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Feds bust major cross-border drug tunnel



Federal authorities discovered a sophisticated cross-border tunnel used to smuggle millions of dollars of drugs from Mexico, and nabbed six people accused of running the operation on the U.S. side, the government revealed Monday.

Homeland Security Investigations tipped to the operation after making a drug-smuggling arrest in March, then tracking the comings and goings from an address tied to that probe.

They saw people making multiple runs between the residence and a warehouse near the border in Otay Mesa, just south of San Diego, and began rounding up the drivers.

All told, they recovered nearly 800 kilograms of cocaine from the vehicles and the residence. That works out to a street value in the tens of millions of dollars.

They didn’t find drugs at the warehouse, but did find a tunnel carved into the concrete floor and connecting to Mexico.

Prosecutors said the tunnel ran more than 1,700 feet, went as deep as 61 feet, had a 4-foot diameter and reinforced walls and its own electricity, ventilation and a rail system to move the drugs quickly.

“There is no more light at the end of this narco-tunnel,” said Randy Grossman, U.S. attorney for the southern district of California.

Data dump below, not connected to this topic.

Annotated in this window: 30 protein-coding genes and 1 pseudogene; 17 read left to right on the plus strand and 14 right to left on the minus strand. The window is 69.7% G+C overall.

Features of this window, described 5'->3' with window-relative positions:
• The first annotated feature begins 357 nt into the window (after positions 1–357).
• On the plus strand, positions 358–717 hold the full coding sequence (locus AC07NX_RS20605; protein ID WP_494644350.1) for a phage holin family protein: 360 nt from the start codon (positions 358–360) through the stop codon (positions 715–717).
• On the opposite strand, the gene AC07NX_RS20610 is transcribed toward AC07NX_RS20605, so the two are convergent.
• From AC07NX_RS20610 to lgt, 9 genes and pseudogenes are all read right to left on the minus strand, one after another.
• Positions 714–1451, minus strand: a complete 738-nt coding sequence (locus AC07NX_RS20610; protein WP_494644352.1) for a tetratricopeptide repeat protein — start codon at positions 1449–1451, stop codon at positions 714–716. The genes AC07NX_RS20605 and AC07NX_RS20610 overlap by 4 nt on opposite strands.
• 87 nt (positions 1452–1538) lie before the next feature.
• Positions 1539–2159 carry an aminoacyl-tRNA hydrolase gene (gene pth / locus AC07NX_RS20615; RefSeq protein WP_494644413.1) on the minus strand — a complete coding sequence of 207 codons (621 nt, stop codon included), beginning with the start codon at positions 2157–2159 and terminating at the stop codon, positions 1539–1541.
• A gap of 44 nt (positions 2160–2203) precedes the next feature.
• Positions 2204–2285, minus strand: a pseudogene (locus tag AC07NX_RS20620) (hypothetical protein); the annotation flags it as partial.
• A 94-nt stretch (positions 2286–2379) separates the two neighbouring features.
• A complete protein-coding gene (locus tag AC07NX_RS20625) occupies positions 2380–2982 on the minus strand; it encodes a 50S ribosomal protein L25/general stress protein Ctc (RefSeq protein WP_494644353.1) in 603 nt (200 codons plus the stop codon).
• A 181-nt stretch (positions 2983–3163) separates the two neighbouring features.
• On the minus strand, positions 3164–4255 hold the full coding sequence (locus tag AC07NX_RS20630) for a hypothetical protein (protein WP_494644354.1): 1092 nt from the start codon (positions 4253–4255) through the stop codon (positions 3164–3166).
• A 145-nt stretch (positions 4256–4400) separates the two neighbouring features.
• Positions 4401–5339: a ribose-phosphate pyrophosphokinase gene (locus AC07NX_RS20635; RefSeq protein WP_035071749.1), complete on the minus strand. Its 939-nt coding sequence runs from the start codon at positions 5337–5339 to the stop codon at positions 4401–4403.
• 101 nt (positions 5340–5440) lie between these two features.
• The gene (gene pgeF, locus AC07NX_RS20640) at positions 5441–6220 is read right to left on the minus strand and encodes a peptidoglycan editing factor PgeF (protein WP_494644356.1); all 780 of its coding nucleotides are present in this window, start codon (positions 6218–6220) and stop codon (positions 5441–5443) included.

The discovery marked the first cross-border tunnel found in the San Diego are in more than two years.

Charged with conspiracy to distribute drugs were Mario Jaramillo, 55; Adrian Enriquez, 31; Manuel Perez, 49; Juan Cruz, 48; Vanessa Ramirez, 31; and Luz de Luna Olmos, 43.

In addition to the cocaine seized, authorities nabbed 164 pounds of methamphetamine and 3.5 pounds of heroin.

The tunnel was discovered Friday, though the charges were announced Monday.

Also last week, the federal government announced more than 100,000 Americans had died of drug overdoses in 2021. That was a new record, and was up 15% compared to the previous year.

Fentanyl and other synthetic opioids accounted for most of those fatal cases, though cocaine deaths also saw a sharp increase.





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